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Spanish on packaging


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75 replies to this topic

#1 of 76 OFFLINE   Michael Varacin

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Posted March 11 2008 - 08:39 AM

Is anyone else starting to get annoyed with almost everything in stores now being labeled in Spanish as well as English? I know we don't have a "declared" national language here in the US, but it's getting irritating. I'm finding it more and more difficult to read packaging while in a store, since all the writing jumbles together, and my eyes don't know where to go to start / stop reading lines. Or when looking for large items at Home Depot, and you have to move the box around 3 times to find the side in English. Am I alone or is there enough people who feel like to me fight back?

#2 of 76 OFFLINE   Jacinto

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Posted March 11 2008 - 08:55 AM

I'm a native Spanish-speaker and it bugs me to see Spanish and English on the same label or package. There's enough crap that HAS to be on packaging due to legislation that I already find strictly English labels hard enough to decipher. Adding most of that same information in a different language only exacerbates that problem. I was shopping for a new phone yesterday and I, like you, had to turn the box three times to find the English information. I find it worse, however, on products that put the Spanish directly under the English line of type, creating this incredibly jumbled multi-lingual mess. As I read those, I feel my brain switching back and forth between languages depending on what piece of information I happen to glance at.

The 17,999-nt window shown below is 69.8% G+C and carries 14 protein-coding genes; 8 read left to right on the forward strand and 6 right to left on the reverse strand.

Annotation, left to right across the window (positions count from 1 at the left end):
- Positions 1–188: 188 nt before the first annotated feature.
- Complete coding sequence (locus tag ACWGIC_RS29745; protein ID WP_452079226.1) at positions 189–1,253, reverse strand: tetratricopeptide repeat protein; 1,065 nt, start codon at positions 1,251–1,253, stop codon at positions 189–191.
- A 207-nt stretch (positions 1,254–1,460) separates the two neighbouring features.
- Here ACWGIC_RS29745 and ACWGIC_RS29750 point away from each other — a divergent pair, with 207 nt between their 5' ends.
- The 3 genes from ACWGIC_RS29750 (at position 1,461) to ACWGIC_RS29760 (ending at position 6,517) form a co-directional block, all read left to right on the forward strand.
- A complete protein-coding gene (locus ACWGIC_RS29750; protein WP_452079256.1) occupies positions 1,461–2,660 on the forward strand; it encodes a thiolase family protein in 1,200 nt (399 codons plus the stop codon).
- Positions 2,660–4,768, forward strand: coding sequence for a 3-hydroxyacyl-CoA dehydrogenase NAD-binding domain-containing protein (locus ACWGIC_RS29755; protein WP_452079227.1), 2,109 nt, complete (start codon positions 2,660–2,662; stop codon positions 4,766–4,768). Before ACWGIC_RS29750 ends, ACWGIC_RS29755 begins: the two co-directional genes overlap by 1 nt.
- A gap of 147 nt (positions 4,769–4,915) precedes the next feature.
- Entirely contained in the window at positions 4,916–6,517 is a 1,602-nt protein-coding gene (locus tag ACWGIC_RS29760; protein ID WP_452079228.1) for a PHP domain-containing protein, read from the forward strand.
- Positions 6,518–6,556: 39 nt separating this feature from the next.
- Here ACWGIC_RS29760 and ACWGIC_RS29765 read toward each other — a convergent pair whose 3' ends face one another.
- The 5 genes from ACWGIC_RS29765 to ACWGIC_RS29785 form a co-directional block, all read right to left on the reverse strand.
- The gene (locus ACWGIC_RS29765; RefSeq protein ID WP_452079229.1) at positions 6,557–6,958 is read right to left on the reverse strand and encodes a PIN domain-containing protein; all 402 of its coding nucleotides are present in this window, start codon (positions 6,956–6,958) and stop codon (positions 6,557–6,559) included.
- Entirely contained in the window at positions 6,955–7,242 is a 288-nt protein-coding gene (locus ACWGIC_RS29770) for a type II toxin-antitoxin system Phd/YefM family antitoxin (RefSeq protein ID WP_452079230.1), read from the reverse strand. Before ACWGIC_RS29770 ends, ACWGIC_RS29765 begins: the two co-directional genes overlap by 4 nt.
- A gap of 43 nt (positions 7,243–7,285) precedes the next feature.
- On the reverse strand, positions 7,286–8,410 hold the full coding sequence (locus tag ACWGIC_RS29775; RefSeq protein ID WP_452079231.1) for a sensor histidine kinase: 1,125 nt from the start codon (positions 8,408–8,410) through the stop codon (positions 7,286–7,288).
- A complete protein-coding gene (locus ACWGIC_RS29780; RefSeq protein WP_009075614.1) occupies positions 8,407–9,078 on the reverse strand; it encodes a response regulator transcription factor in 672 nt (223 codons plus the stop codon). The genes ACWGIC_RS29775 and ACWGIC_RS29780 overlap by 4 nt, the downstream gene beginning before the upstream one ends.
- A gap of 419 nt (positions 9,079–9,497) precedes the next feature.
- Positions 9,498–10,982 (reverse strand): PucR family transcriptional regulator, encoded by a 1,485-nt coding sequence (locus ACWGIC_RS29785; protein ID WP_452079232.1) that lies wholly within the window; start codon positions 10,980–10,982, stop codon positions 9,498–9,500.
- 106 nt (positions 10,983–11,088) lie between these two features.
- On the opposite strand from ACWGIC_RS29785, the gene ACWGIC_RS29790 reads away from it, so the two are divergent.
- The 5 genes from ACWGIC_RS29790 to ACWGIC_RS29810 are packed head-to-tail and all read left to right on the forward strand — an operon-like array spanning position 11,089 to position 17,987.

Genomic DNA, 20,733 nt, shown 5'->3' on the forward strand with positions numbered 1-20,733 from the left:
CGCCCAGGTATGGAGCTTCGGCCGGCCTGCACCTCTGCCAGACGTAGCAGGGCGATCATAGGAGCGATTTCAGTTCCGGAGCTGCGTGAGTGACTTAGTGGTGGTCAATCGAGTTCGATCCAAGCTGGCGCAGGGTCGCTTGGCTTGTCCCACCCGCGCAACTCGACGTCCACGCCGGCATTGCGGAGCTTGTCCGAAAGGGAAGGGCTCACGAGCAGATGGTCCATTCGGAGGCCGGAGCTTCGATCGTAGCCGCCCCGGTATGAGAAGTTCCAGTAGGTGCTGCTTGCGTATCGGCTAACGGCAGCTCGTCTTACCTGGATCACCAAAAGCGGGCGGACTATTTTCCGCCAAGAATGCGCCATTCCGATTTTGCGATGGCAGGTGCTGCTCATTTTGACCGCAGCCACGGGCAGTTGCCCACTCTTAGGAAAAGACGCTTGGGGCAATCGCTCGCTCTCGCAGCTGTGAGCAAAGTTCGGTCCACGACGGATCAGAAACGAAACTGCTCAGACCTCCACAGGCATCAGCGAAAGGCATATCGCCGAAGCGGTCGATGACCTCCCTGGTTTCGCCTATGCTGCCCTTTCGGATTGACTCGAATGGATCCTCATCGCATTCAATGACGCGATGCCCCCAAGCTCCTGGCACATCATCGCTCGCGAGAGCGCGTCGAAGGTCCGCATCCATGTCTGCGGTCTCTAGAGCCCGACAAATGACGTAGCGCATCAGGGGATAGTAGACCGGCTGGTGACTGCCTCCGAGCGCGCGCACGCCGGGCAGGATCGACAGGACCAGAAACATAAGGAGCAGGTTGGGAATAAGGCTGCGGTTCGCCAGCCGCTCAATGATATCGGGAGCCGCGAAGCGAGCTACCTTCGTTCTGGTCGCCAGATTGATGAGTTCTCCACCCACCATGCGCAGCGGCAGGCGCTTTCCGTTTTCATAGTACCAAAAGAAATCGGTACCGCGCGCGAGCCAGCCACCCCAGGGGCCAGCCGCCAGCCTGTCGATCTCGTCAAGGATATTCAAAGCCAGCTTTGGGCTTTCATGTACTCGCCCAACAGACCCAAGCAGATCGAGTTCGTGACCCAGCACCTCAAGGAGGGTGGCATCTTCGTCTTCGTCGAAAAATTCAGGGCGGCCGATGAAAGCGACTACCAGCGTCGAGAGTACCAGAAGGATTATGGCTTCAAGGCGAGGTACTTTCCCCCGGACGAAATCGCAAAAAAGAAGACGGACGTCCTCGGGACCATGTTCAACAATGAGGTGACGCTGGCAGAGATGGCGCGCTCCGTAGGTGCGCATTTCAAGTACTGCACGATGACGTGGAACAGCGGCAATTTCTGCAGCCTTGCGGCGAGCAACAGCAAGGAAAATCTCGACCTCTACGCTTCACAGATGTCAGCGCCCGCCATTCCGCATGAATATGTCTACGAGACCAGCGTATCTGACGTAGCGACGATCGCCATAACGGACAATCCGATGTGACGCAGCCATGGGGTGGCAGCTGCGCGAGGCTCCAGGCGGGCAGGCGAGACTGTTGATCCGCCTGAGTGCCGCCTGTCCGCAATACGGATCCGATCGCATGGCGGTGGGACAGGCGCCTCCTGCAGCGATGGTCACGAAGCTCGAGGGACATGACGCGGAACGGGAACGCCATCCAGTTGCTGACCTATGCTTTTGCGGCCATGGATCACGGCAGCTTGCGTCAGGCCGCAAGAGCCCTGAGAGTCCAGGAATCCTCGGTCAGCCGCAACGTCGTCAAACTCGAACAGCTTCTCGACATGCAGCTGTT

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#3 of 76 OFFLINE   Holadem

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Posted March 11 2008 - 09:01 AM

European products are much "worse" in that regard. Instructions manuals feature like 5 or 6 different languages.

I think it's awesome. There is something about diversity and multiculturalism that makes me feel all warm and fuzzy.

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#4 of 76 OFFLINE   drobbins

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Posted March 11 2008 - 09:17 AM

I thought that Spanish is supposed to pass English as the number one language spoken in the USA, especially in cities. I think it is a sign of the times and will continue. What I hate is the copyright warnings at the beginning of a movie. You can't skip them and now they are in 2, 3 & 4 different languages. Why can't they just show the one language that the movie is being played in?

#5 of 76 OFFLINE   BrianB

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Posted March 11 2008 - 10:30 AM

Quote:
Originally Posted by drobbins
You can't skip them and now they are in 2, 3 & 4 different languages. Why can't they just show the one language that the movie is being played in?

What would be the purpose of displaying the FBI copyright warning in German on front of my Run Lola Run BD that I just bought from Borders?
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#6 of 76 OFFLINE   Michael Reuben

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Posted March 11 2008 - 10:38 AM

Quote:
Originally Posted by Holadem
I think it's awesome. There is something about diversity and multiculturalism that makes me feel all warm and fuzzy.
What Holadem said. I love seeing different languages on labels, just as I love walking down the street and hearing them spoken (an everyday occurrence around these parts).

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#7 of 76 OFFLINE   Lew Crippen